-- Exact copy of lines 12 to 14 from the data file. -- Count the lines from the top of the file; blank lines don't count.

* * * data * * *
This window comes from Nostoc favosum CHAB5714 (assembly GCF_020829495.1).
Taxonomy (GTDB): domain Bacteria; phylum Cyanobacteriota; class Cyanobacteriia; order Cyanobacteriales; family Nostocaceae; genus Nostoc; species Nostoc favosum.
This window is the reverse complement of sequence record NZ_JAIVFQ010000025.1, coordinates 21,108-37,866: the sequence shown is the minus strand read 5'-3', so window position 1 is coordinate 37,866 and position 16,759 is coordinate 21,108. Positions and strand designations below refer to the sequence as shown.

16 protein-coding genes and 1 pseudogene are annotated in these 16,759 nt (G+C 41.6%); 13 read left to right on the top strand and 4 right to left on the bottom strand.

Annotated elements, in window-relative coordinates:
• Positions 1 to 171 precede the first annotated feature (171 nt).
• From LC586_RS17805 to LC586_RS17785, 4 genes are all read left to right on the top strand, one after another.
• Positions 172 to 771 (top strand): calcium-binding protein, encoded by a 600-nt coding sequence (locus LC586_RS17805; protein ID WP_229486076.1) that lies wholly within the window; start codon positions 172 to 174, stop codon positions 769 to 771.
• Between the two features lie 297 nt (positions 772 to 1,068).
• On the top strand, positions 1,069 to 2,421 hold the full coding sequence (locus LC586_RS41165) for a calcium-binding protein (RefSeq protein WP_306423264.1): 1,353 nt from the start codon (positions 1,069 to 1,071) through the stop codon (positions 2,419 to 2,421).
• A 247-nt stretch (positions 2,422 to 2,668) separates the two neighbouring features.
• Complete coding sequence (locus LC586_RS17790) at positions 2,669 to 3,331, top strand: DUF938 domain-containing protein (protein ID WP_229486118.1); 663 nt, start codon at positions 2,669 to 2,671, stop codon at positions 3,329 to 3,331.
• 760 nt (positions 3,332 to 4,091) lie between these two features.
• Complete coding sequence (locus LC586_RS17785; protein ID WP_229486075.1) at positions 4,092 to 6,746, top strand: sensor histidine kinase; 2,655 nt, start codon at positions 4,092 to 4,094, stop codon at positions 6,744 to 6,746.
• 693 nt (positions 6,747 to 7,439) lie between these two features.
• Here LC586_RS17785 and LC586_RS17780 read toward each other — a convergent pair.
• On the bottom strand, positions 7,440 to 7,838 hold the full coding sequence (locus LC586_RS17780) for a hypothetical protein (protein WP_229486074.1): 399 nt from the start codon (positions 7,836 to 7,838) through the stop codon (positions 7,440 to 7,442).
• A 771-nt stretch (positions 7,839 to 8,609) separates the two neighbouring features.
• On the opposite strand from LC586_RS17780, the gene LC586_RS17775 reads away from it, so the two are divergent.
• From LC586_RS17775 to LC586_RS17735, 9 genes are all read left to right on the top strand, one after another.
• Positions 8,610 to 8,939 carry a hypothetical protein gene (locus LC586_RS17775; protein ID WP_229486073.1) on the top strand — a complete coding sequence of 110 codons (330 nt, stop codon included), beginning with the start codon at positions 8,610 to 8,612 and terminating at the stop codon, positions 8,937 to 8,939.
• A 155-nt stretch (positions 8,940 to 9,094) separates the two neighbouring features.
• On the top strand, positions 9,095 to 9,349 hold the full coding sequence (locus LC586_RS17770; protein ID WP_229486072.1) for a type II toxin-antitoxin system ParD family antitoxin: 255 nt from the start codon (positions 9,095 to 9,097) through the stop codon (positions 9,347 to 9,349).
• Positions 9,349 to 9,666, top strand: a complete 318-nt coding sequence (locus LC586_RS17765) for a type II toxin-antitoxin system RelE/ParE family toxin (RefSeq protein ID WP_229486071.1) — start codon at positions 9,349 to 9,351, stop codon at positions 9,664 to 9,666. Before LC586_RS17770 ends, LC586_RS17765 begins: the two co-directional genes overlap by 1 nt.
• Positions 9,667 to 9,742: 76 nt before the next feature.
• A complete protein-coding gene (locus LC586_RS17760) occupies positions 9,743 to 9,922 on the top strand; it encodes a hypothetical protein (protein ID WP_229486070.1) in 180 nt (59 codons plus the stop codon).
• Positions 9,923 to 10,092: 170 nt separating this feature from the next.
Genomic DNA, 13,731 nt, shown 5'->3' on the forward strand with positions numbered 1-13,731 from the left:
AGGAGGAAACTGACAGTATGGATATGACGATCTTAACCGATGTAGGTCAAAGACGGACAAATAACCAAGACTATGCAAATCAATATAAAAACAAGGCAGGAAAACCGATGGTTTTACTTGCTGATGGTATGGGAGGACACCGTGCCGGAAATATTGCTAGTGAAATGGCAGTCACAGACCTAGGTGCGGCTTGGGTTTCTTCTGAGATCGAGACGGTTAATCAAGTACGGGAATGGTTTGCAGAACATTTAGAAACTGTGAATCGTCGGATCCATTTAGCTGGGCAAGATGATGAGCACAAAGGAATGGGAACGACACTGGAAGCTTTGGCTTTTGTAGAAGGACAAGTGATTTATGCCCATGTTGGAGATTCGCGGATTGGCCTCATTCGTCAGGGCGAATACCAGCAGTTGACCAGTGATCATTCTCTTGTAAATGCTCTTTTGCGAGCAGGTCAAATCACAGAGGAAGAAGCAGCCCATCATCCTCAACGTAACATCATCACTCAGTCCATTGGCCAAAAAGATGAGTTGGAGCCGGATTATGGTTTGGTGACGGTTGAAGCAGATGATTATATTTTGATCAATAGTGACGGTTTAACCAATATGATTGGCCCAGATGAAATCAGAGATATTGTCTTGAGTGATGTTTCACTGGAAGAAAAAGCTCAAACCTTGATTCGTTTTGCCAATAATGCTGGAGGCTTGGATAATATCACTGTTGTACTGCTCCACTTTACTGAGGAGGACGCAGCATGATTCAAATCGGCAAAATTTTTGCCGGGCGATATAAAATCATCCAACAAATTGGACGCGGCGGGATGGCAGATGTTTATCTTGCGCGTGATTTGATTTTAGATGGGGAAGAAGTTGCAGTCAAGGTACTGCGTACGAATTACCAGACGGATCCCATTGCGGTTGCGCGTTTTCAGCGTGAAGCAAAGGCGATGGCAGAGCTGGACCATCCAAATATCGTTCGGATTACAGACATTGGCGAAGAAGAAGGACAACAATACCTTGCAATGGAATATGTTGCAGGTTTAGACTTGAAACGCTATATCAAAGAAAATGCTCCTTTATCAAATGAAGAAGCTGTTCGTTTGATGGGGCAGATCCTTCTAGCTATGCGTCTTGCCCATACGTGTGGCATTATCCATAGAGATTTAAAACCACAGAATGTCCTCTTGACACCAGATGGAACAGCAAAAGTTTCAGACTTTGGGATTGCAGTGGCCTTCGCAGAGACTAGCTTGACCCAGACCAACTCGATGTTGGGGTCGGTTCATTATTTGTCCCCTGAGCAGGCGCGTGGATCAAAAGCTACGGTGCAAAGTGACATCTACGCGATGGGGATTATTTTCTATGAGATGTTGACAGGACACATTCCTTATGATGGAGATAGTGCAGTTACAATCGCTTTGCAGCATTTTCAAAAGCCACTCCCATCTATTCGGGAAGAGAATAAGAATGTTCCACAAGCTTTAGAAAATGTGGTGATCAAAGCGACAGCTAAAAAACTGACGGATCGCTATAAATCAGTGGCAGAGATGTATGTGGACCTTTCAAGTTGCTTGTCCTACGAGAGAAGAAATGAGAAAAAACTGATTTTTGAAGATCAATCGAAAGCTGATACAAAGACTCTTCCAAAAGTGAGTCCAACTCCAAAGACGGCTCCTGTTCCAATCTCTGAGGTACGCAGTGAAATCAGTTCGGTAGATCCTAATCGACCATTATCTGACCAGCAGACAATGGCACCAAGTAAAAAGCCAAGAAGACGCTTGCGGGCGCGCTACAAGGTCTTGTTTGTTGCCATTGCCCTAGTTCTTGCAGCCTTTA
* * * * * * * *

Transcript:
• Complete coding sequence (locus LC586_RS17790) at positions 2,669 to 3,331, top strand: DUF938 domain-containing protein (protein ID WP_229486118.1); 663 nt, start codon at positions 2,669 to 2,671, stop codon at positions 3,329 to 3,331.
• 760 nt (positions 3,332 to 4,091) lie between these two features.
• Complete coding sequence (locus LC586_RS17785; protein ID WP_229486075.1) at positions 4,092 to 6,746, top strand: sensor histidine kinase; 2,655 nt, start codon at positions 4,092 to 4,094, stop codon at positions 6,744 to 6,746.